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Cognitive Behavior
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
Theory
Distressing emotions are typically the result of
maladaptive thinking
Mental disorder seen as a disorder of thinking in
which a client distorts reality, including:

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Specific misconceptions
Unrealistic expectations
Maladaptive attributes
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Cognitive Behavior

Theory
Therapy’ aims are to identify and change

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Faulty patterns of thinking
Faulty premises and attitudes
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Rational Emotive Behavior
Therapy: (REBT) Albert Ellis

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Stresses thinking, judging, deciding, analyzing,
and doing
Cognitions <> Emotions <>Behaviors
have a reciprocal cause-and-effect relationship
Teaches that our emotions stem mainly from
our beliefs, evaluations, interpretations, and
reactions to life situations
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RET: Human Nature

We are born with a potential for both rational and
irrational thinking

We have the biological and cultural tendency to
think crookedly and to needlessly disturb ourselves

We learn and invent disturbing beliefs and keep
ourselves disturbed through our self-talk

We have the capacity to change our cognitive,
emotive, and behavioral processes
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RET: The
ABC Theory
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RET: Therapy Process

Therapy is seen as an educational process

Clients learn
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To identify and dispute irrational beliefs that
are maintained by self-indoctrination
To replace ineffective ways of thinking with
effective and rational cognitions
To stop absolutistic thinking, blaming, and
repeating false beliefs
23
Aaron Beck’s
Cognitive Therapy (CT)

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Insight-focused therapy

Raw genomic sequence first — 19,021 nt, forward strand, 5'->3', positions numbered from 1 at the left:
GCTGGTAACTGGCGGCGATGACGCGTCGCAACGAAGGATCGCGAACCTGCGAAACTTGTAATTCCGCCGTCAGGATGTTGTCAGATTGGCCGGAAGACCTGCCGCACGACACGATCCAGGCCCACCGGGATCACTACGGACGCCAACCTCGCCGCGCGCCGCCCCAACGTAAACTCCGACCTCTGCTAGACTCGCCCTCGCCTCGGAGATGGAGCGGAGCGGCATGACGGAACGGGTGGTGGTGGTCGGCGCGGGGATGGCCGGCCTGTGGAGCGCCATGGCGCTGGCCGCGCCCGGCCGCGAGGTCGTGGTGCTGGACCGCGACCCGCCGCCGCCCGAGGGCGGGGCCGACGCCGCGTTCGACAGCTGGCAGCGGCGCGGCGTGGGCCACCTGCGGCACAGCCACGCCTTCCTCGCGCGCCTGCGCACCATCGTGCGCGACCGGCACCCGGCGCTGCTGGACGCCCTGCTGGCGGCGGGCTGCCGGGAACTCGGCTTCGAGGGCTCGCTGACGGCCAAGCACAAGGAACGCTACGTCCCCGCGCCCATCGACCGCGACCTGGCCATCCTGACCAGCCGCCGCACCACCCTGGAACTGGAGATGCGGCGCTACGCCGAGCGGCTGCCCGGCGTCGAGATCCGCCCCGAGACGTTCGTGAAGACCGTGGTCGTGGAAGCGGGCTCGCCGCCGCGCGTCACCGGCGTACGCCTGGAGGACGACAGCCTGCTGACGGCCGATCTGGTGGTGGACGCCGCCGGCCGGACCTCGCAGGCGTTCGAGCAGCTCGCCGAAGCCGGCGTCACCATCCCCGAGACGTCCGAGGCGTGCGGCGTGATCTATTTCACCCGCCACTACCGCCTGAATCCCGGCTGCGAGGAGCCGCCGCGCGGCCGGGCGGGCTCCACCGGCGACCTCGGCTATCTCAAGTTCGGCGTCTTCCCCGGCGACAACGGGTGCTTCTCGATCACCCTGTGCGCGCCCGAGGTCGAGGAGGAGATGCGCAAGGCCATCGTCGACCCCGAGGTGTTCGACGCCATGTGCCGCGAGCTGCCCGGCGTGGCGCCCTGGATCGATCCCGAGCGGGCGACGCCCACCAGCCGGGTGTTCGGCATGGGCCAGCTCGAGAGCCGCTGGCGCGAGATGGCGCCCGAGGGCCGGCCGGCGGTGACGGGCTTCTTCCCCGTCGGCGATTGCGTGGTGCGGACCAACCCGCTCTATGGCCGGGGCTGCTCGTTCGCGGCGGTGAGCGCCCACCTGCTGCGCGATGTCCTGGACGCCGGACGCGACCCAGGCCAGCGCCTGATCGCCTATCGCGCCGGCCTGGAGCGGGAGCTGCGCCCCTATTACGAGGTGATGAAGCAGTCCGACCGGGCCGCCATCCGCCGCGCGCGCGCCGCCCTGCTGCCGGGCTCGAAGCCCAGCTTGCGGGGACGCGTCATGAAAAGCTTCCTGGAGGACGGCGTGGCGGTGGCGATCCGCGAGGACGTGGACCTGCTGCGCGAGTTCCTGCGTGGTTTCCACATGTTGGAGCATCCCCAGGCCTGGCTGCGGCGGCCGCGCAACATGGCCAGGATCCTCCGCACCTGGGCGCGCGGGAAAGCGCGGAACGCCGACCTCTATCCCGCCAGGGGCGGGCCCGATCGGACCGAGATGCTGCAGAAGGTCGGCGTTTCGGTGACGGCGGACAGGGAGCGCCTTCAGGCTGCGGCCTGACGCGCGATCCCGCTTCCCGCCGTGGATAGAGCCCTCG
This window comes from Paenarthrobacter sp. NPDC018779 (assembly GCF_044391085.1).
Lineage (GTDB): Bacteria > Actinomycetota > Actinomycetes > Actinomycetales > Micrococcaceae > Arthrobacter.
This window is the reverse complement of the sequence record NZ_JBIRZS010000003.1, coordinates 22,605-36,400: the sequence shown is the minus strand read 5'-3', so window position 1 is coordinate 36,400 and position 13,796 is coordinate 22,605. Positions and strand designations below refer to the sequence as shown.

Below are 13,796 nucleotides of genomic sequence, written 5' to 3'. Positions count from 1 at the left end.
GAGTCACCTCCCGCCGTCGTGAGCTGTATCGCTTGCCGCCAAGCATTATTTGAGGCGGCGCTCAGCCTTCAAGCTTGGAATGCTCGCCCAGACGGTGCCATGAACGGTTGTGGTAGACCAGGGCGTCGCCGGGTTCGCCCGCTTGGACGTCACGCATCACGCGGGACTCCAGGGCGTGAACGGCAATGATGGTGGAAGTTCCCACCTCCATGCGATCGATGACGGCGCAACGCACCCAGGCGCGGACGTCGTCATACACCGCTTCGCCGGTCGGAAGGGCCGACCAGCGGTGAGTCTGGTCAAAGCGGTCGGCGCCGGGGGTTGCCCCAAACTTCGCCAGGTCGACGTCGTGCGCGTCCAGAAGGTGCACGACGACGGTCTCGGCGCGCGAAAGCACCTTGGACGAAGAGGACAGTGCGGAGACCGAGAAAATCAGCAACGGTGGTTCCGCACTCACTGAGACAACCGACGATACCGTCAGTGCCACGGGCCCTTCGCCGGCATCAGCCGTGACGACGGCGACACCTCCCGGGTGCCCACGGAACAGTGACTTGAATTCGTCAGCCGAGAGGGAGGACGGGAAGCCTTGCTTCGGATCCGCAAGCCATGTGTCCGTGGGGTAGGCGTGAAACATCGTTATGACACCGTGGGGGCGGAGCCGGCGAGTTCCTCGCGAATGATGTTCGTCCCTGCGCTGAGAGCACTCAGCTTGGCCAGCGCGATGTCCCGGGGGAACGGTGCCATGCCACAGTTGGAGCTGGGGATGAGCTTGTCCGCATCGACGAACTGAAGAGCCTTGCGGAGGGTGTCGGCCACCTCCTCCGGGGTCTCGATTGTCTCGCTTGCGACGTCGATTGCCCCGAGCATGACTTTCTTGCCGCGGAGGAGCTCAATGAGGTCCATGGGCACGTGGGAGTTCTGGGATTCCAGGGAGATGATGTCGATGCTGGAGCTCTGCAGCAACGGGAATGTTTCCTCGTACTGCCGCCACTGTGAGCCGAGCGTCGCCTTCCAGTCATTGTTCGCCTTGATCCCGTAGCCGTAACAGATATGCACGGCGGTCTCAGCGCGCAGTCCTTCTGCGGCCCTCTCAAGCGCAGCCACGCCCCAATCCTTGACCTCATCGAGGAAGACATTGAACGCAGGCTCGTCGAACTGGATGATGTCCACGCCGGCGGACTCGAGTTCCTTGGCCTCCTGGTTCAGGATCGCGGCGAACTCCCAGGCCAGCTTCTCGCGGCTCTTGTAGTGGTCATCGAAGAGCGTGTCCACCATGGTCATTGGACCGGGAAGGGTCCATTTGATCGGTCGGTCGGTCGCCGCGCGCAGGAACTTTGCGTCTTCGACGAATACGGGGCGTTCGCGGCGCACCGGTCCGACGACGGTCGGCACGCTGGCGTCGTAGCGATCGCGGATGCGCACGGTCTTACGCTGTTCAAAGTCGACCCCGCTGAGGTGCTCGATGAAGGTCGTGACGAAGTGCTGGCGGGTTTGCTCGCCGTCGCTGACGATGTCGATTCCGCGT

Emphasizes changing negative
thoughts and maladaptive beliefs
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Aaron Beck’s
Cognitive Therapy (CT)
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Theoretical Assumptions
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People’s internal communications are
accessible to introspection
Clients’ beliefs have highly personal meanings
These meanings can be discovered by the
client rather than being taught or interpreted
by the therapist
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Beck’s Cognitive Therapy 1/2
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Basic theory:

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To understand the nature of an emotional
episode or disturbance it is essential to focus
on the cognitive content of an
individual’s reaction to the upsetting
event or stream of thoughts
Automatic thoughts: personalized notions
that are triggered by particular stimuli that
lead to emotional responses
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Beck’s Cognitive Therapy 2/2

Goals:

To change the way clients think
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Identify clients’ automatic thoughts
Reach the core schemata and
Schema restructuring
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CT: Human Nature

Cognitive structures or schemas
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Confirmatory bias
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function as implicit assumptions or premises that
influence what one attends to and how one
interprets events
Selectively attend to events that confirm our own
initial beliefs
Schemas and Disorders


Anxiety
Depression
Threat and danger
Social rejection and failure
28
CT’s Cognitive Distortions
1.
2.
3.
4.
5.
6.
7.
Arbitrary inferences
Selective abstraction
Overgeneralization
Magnification and minimization
Personalization
Labeling and mislabeling
Polarized thinking
29
Ct’s Therapy Process

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Socratic dialogue collaborative an interactive
process to:
Teach clients to recognize, observe and
monitor "automatic" thoughts and assumptions
Subject their automatic thoughts to reality
testing
Substitute realistic and accurate
interpretations for the biased cognitions
30
Beck’s Approach to
Depression: Cognitive Triad
1.
Have a negative view of themselves and
attribute setbacks to themselves w/o looking at
the environment
2.
Interpret experiences in a negative manner,
screening out positives
3.
Have a gloomy vision and projections about
the future
31
Ellis Vs. Beck


Ellis is more directional and confrontational
in pointing out and refuting irrational
thoughts